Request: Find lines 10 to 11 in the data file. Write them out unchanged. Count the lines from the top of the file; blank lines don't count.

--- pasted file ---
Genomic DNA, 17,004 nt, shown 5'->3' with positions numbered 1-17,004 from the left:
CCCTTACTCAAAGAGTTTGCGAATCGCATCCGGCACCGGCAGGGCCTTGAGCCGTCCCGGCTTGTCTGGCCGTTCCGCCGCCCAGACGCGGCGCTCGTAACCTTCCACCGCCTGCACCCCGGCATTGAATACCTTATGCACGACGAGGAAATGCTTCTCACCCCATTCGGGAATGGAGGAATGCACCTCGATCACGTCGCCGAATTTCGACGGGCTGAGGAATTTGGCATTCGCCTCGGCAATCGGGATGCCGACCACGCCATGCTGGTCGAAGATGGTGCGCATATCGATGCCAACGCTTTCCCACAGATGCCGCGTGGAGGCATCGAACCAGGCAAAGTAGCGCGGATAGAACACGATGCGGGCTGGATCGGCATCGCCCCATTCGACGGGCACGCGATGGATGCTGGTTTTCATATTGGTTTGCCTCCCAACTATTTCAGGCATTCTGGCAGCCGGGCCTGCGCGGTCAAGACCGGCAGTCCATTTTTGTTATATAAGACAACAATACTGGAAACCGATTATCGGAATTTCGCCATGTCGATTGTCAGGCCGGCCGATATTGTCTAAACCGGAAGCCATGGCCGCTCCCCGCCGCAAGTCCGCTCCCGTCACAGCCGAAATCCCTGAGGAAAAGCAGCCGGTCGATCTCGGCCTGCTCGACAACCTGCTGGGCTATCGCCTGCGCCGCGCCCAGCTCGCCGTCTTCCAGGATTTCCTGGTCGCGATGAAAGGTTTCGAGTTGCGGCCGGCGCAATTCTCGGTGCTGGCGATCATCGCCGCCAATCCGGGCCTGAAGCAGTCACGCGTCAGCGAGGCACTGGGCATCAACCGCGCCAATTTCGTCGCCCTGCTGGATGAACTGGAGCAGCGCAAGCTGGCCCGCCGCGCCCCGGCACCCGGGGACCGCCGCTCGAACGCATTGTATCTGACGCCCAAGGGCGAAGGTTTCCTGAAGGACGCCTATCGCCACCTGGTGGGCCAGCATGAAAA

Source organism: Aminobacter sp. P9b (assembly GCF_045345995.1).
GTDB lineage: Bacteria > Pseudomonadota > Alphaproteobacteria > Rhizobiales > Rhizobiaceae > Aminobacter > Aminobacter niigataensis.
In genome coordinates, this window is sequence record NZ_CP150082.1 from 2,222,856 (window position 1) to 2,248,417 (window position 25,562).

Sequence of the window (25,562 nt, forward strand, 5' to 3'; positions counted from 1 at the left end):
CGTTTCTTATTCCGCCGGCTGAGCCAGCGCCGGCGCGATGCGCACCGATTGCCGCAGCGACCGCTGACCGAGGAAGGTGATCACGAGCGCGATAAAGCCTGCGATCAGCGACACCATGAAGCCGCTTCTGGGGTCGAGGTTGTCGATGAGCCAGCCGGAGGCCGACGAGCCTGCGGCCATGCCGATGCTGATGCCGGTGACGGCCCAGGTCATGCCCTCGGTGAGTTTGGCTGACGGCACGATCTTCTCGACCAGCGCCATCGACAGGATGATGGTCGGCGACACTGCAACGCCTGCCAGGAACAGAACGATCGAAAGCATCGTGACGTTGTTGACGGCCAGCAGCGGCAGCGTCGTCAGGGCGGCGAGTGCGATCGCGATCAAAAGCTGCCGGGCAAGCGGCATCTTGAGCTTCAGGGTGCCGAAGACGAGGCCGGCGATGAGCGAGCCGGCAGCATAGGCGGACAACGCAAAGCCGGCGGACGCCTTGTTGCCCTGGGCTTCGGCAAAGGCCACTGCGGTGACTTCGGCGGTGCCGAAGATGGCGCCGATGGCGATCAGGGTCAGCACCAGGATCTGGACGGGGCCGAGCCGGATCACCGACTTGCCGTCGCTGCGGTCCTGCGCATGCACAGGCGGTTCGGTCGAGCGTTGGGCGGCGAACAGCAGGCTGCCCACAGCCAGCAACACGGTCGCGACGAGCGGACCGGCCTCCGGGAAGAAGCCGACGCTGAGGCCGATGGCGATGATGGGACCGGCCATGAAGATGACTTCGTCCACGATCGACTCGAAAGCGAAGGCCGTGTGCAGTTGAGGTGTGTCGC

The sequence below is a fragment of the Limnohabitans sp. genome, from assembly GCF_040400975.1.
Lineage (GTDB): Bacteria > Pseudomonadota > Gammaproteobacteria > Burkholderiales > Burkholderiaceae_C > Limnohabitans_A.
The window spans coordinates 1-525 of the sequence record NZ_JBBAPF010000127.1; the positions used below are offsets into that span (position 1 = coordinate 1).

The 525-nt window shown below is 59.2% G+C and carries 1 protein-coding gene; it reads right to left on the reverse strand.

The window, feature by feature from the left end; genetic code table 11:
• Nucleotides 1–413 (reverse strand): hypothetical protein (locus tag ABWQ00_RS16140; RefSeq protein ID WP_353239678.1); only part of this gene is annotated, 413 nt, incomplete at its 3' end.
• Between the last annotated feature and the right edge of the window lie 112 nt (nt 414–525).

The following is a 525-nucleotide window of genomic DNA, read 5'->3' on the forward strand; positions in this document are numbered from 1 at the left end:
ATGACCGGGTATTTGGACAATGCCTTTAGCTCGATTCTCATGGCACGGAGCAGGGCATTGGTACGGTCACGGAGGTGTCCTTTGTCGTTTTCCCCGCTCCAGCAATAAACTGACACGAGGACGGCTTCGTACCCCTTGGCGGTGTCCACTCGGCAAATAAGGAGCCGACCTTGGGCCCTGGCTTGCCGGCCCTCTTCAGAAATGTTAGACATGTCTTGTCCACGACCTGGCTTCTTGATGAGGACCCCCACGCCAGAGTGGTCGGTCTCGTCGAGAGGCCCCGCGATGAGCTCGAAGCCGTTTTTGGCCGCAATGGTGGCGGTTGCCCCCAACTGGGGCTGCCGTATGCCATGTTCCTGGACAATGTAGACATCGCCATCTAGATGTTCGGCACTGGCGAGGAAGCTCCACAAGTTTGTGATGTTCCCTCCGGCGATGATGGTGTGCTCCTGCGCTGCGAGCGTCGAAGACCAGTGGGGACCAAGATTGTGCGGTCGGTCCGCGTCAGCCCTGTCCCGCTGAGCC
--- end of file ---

The window spans coordinates 1-525 of the sequence record NZ_JBBAPF010000127.1; the positions used below are offsets into that span (position 1 = coordinate 1).

The 525-nt window shown below is 59.2% G+C and carries 1 protein-coding gene; it reads right to left on the reverse strand.